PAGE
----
You can test how this speeds things up using the Cirronix domain as an example. First access the site via a browser to populate the CF edge location nearest to you - http://cirronix.com, then try pinging both the WWW and non WWW version(s) from a terminal window and note latency to both. Depending on where you are you will see differing times
The zone apex for cirronix.com is held in the AWS EU region and a ping to it from an AU based EC2 server returns around 350ms, pinging the WWW (the CF dist) drops in at around 2ms, which is quite rapid when you consider the origin files are (at time of writing) being served from a £50 Dell Mini 9 Netbook sourced from eBay sat in the corner of my home office.
Of course a home-hosted netbook is not the ideal for serious business hosting and I will be migrating back to a low end EC2 quite soon, however as an example of just what can be achieved using a CF 'download' distribution it's a great (and fun) example.

Summary and benefits

It's obvious that by implementing a CF distribution your content and website delivery will be substantially enhanced, with requirements for powerful virtual server resource no longer a priority (case and point the Dell Mini 9), however there are also both security and uptime benefits to consider.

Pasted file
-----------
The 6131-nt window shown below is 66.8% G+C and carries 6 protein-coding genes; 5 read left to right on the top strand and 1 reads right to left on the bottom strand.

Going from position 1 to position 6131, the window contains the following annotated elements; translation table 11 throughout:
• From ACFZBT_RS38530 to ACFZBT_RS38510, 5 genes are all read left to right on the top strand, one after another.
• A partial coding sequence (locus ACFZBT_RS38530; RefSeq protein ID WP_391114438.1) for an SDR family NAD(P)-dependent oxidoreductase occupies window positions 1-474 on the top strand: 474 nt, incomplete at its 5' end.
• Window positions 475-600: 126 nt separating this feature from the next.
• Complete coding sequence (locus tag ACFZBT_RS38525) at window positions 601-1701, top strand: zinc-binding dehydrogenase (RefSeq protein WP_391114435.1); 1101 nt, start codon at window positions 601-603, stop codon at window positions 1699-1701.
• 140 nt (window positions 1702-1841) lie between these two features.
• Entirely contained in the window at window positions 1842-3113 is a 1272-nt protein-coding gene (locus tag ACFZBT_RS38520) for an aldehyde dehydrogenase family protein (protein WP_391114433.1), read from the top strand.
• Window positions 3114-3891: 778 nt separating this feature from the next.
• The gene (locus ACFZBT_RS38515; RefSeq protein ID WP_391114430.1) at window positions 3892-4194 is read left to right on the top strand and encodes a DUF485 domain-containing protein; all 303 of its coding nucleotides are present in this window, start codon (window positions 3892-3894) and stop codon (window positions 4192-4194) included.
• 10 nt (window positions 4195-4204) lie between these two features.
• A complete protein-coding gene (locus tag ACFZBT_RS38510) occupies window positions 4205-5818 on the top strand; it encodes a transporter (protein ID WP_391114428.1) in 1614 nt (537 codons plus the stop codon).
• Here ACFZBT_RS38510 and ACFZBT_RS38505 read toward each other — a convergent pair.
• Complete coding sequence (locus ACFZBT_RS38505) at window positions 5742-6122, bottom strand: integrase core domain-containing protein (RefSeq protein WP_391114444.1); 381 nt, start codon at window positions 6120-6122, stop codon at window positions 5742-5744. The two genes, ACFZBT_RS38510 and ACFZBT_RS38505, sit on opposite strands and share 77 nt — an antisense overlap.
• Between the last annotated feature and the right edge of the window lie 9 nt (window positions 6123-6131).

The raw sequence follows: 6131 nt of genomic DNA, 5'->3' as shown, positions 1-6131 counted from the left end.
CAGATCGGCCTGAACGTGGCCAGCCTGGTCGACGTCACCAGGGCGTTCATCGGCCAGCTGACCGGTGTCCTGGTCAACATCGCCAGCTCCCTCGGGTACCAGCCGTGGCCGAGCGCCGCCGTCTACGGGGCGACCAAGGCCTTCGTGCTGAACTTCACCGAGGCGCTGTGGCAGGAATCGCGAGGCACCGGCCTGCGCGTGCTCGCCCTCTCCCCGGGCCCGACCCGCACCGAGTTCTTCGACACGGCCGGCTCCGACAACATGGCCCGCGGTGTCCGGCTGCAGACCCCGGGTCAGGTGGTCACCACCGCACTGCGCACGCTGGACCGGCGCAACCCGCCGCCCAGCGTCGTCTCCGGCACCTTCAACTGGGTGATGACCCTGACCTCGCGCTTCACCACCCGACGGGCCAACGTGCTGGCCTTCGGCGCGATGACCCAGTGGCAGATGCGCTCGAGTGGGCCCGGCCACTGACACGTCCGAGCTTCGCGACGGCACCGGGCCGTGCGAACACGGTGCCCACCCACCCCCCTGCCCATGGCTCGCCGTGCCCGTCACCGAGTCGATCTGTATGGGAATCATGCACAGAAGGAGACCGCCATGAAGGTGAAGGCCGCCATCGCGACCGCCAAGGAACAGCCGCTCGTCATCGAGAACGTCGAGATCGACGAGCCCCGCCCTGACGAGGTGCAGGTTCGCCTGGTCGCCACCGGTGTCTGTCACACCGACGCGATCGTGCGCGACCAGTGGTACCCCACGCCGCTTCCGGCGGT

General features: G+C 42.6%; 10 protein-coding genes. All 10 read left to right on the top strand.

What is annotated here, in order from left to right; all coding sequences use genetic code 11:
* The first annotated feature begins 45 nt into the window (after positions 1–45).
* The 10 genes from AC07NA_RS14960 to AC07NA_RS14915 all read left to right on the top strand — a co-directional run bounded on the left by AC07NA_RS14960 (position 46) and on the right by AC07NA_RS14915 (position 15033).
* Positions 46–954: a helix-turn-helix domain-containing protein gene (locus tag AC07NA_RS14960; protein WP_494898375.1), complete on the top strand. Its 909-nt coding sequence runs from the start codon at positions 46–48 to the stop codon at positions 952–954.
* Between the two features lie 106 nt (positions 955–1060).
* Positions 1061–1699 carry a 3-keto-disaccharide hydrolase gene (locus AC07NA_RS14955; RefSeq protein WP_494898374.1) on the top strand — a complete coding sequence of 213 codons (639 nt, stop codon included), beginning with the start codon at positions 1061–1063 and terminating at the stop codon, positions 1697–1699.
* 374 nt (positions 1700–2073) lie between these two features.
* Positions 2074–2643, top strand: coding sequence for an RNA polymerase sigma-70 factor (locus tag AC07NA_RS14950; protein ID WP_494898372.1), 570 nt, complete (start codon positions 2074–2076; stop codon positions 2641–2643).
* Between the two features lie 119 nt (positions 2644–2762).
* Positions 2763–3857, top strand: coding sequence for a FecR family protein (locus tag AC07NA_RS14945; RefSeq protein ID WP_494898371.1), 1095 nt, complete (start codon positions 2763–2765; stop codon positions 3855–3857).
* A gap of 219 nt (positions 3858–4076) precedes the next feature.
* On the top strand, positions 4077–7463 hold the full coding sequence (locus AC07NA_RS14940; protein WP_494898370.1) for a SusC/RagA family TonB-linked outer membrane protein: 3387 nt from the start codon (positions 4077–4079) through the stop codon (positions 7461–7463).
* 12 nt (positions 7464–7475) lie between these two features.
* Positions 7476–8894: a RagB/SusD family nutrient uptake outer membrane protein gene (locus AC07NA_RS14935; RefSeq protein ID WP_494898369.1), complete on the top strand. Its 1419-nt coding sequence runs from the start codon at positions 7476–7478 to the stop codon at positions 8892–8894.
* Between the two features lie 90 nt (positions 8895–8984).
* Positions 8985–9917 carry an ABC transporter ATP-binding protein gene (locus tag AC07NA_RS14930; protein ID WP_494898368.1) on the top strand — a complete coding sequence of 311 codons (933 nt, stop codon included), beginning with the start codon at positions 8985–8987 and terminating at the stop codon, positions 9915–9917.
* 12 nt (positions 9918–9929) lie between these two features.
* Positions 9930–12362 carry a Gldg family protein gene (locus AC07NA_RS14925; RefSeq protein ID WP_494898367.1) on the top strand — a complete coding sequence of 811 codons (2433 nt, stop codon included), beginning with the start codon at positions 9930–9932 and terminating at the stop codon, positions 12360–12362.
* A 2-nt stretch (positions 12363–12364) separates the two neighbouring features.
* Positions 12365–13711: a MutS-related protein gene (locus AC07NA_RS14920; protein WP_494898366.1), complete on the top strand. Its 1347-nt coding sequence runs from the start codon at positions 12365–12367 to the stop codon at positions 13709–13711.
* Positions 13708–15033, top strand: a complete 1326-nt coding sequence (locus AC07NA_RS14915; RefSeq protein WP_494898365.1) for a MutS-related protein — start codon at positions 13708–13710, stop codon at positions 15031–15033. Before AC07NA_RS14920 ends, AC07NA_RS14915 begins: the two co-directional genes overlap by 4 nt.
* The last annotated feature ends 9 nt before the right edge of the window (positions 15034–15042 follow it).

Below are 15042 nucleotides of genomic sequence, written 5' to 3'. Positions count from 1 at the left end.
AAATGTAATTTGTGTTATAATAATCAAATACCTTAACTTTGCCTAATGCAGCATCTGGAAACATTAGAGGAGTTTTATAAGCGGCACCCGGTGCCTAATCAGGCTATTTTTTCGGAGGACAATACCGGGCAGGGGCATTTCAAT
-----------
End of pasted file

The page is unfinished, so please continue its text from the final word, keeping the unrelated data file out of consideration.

For example, in the case of the Dell Mini the 'actual' website content, files and 'server' IP are inaccessible, a ping merely returns the CF distribution IP and the zone apex space contains nothing more than a .htaccess file. The same would be true were it hosted back on EC2 and for the budget conscious you can hook up a resilient EC2 Micro for around $10 per month.

With uptime resilience catered for via cache control TTL this means that should your backend systems fail your website will still be up and being served globally, quickly and securely, even if your origin server has completely thrown the towel in. Cache control headers are fully configurable down to a minimum TTL of 0 seconds and you can use CloudFront's Invalidation feature to expire a file sooner than the preset TTL should you need to update content.